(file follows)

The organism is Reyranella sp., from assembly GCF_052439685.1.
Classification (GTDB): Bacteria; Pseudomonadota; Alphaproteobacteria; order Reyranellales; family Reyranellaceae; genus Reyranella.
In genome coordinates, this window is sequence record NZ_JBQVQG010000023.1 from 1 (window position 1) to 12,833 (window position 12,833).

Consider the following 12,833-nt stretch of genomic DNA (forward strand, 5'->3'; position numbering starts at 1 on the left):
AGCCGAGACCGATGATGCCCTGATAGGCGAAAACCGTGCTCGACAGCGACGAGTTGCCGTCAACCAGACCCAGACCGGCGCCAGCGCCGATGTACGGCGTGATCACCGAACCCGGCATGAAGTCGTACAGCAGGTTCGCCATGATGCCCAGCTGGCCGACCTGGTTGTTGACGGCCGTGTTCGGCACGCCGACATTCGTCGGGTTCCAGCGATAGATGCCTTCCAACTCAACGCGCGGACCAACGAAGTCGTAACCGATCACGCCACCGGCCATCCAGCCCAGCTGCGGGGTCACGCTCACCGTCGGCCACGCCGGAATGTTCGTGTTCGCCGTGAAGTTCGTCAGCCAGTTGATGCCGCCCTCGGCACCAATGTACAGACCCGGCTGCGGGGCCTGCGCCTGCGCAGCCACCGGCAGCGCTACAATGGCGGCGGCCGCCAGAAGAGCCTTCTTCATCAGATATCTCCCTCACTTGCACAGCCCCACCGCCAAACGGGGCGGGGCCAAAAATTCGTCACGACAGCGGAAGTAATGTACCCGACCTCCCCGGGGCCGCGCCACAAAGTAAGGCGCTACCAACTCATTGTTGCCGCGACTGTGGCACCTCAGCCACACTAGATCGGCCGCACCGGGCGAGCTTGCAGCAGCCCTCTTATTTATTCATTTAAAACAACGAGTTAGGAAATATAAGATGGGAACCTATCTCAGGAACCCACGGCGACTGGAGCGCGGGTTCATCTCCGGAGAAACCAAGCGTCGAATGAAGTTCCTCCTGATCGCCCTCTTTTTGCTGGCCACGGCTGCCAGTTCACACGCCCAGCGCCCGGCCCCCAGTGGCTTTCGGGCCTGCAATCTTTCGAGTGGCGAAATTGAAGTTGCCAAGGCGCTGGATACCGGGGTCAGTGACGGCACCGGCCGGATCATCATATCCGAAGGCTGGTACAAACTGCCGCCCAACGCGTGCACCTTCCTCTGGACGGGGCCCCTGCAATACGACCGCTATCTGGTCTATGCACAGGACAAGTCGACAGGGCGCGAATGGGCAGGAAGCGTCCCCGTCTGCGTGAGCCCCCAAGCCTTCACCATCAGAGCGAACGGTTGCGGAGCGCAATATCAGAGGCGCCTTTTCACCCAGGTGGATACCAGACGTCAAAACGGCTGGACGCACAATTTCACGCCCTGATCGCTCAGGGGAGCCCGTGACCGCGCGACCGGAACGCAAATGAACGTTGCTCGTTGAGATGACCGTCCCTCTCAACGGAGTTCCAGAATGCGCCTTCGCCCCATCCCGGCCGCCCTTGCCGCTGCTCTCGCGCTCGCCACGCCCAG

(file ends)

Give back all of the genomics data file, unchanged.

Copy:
The organism is Reyranella sp., from assembly GCF_052439685.1.
Classification (GTDB): Bacteria; Pseudomonadota; Alphaproteobacteria; order Reyranellales; family Reyranellaceae; genus Reyranella.
In genome coordinates, this window is sequence record NZ_JBQVQG010000023.1 from 1 (window position 1) to 12,833 (window position 12,833).

Consider the following 12,833-nt stretch of genomic DNA (forward strand, 5'->3'; position numbering starts at 1 on the left):
AGCCGAGACCGATGATGCCCTGATAGGCGAAAACCGTGCTCGACAGCGACGAGTTGCCGTCAACCAGACCCAGACCGGCGCCAGCGCCGATGTACGGCGTGATCACCGAACCCGGCATGAAGTCGTACAGCAGGTTCGCCATGATGCCCAGCTGGCCGACCTGGTTGTTGACGGCCGTGTTCGGCACGCCGACATTCGTCGGGTTCCAGCGATAGATGCCTTCCAACTCAACGCGCGGACCAACGAAGTCGTAACCGATCACGCCACCGGCCATCCAGCCCAGCTGCGGGGTCACGCTCACCGTCGGCCACGCCGGAATGTTCGTGTTCGCCGTGAAGTTCGTCAGCCAGTTGATGCCGCCCTCGGCACCAATGTACAGACCCGGCTGCGGGGCCTGCGCCTGCGCAGCCACCGGCAGCGCTACAATGGCGGCGGCCGCCAGAAGAGCCTTCTTCATCAGATATCTCCCTCACTTGCACAGCCCCACCGCCAAACGGGGCGGGGCCAAAAATTCGTCACGACAGCGGAAGTAATGTACCCGACCTCCCCGGGGCCGCGCCACAAAGTAAGGCGCTACCAACTCATTGTTGCCGCGACTGTGGCACCTCAGCCACACTAGATCGGCCGCACCGGGCGAGCTTGCAGCAGCCCTCTTATTTATTCATTTAAAACAACGAGTTAGGAAATATAAGATGGGAACCTATCTCAGGAACCCACGGCGACTGGAGCGCGGGTTCATCTCCGGAGAAACCAAGCGTCGAATGAAGTTCCTCCTGATCGCCCTCTTTTTGCTGGCCACGGCTGCCAGTTCACACGCCCAGCGCCCGGCCCCCAGTGGCTTTCGGGCCTGCAATCTTTCGAGTGGCGAAATTGAAGTTGCCAAGGCGCTGGATACCGGGGTCAGTGACGGCACCGGCCGGATCATCATATCCGAAGGCTGGTACAAACTGCCGCCCAACGCGTGCACCTTCCTCTGGACGGGGCCCCTGCAATACGACCGCTATCTGGTCTATGCACAGGACAAGTCGACAGGGCGCGAATGGGCAGGAAGCGTCCCCGTCTGCGTGAGCCCCCAAGCCTTCACCATCAGAGCGAACGGTTGCGGAGCGCAATATCAGAGGCGCCTTTTCACCCAGGTGGATACCAGACGTCAAAACGGCTGGACGCACAATTTCACGCCCTGATCGCTCAGGGGAGCCCGTGACCGCGCGACCGGAACGCAAATGAACGTTGCTCGTTGAGATGACCGTCCCTCTCAACGGAGTTCCAGAATGCGCCTTCGCCCCATCCCGGCCGCCCTTGCCGCTGCTCTCGCGCTCGCCACGCCCAG